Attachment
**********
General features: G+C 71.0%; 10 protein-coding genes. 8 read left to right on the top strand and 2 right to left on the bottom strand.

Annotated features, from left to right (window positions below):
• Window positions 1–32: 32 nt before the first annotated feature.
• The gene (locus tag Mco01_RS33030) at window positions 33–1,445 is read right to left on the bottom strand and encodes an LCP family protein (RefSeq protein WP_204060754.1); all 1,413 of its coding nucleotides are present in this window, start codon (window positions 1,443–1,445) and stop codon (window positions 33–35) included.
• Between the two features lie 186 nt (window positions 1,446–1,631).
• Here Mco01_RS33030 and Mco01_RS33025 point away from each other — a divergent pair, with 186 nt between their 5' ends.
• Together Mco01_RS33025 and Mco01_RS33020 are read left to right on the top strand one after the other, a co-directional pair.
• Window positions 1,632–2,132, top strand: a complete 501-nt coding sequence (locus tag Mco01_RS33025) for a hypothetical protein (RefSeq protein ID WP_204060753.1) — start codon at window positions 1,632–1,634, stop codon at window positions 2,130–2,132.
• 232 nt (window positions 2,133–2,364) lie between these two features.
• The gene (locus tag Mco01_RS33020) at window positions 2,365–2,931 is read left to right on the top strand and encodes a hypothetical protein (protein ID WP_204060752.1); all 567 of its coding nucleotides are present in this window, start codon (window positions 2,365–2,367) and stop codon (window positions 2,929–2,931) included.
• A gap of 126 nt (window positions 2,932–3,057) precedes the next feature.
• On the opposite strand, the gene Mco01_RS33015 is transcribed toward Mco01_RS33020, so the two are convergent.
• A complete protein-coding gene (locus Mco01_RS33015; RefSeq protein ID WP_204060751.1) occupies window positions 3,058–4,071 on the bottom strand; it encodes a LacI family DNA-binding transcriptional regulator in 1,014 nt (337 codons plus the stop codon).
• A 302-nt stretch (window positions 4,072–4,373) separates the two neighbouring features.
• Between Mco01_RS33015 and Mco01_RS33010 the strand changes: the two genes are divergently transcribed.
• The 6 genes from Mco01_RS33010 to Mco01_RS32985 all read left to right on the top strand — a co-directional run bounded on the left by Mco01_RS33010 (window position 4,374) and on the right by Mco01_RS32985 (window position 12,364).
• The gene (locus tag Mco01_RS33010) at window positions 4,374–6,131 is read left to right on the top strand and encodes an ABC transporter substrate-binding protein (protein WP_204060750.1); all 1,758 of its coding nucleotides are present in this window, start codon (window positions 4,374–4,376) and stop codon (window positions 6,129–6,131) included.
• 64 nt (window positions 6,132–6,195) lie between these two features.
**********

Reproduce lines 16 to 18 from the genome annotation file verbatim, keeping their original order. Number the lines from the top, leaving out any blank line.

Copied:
• The 6 genes from Mco01_RS33010 to Mco01_RS32985 all read left to right on the top strand — a co-directional run bounded on the left by Mco01_RS33010 (window position 4,374) and on the right by Mco01_RS32985 (window position 12,364).
• The gene (locus tag Mco01_RS33010) at window positions 4,374–6,131 is read left to right on the top strand and encodes an ABC transporter substrate-binding protein (protein WP_204060750.1); all 1,758 of its coding nucleotides are present in this window, start codon (window positions 4,374–4,376) and stop codon (window positions 6,129–6,131) included.
• 64 nt (window positions 6,132–6,195) lie between these two features.